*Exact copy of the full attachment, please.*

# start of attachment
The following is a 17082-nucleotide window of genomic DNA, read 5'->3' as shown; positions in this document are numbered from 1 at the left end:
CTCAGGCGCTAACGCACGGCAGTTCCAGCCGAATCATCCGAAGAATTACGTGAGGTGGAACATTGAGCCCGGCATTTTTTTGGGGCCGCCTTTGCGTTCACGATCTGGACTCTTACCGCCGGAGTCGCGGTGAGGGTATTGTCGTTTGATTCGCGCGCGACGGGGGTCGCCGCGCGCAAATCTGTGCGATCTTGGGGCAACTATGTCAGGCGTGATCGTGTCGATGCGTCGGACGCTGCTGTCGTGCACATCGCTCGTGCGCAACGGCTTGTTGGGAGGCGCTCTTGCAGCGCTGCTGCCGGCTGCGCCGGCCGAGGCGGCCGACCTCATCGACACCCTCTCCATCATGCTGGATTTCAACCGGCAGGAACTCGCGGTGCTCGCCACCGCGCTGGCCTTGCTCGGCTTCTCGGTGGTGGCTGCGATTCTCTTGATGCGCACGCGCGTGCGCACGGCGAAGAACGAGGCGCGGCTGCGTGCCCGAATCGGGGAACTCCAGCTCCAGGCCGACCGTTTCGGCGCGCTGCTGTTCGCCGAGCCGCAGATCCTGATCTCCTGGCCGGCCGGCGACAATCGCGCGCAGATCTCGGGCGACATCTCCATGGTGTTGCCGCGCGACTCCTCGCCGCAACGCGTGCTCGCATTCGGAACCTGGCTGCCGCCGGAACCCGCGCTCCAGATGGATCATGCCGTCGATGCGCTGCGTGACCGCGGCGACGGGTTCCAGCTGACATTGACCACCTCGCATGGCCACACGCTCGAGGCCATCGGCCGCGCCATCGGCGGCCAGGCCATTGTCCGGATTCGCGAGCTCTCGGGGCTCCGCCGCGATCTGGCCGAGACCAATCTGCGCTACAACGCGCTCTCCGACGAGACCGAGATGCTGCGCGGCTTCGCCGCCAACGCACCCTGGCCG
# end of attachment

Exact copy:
The following is a 17082-nucleotide window of genomic DNA, read 5'->3' as shown; positions in this document are numbered from 1 at the left end:
CTCAGGCGCTAACGCACGGCAGTTCCAGCCGAATCATCCGAAGAATTACGTGAGGTGGAACATTGAGCCCGGCATTTTTTTGGGGCCGCCTTTGCGTTCACGATCTGGACTCTTACCGCCGGAGTCGCGGTGAGGGTATTGTCGTTTGATTCGCGCGCGACGGGGGTCGCCGCGCGCAAATCTGTGCGATCTTGGGGCAACTATGTCAGGCGTGATCGTGTCGATGCGTCGGACGCTGCTGTCGTGCACATCGCTCGTGCGCAACGGCTTGTTGGGAGGCGCTCTTGCAGCGCTGCTGCCGGCTGCGCCGGCCGAGGCGGCCGACCTCATCGACACCCTCTCCATCATGCTGGATTTCAACCGGCAGGAACTCGCGGTGCTCGCCACCGCGCTGGCCTTGCTCGGCTTCTCGGTGGTGGCTGCGATTCTCTTGATGCGCACGCGCGTGCGCACGGCGAAGAACGAGGCGCGGCTGCGTGCCCGAATCGGGGAACTCCAGCTCCAGGCCGACCGTTTCGGCGCGCTGCTGTTCGCCGAGCCGCAGATCCTGATCTCCTGGCCGGCCGGCGACAATCGCGCGCAGATCTCGGGCGACATCTCCATGGTGTTGCCGCGCGACTCCTCGCCGCAACGCGTGCTCGCATTCGGAACCTGGCTGCCGCCGGAACCCGCGCTCCAGATGGATCATGCCGTCGATGCGCTGCGTGACCGCGGCGACGGGTTCCAGCTGACATTGACCACCTCGCATGGCCACACGCTCGAGGCCATCGGCCGCGCCATCGGCGGCCAGGCCATTGTCCGGATTCGCGAGCTCTCGGGGCTCCGCCGCGATCTGGCCGAGACCAATCTGCGCTACAACGCGCTCTCCGACGAGACCGAGATGCTGCGCGGCTTCGCCGCCAACGCACCCTGGCCG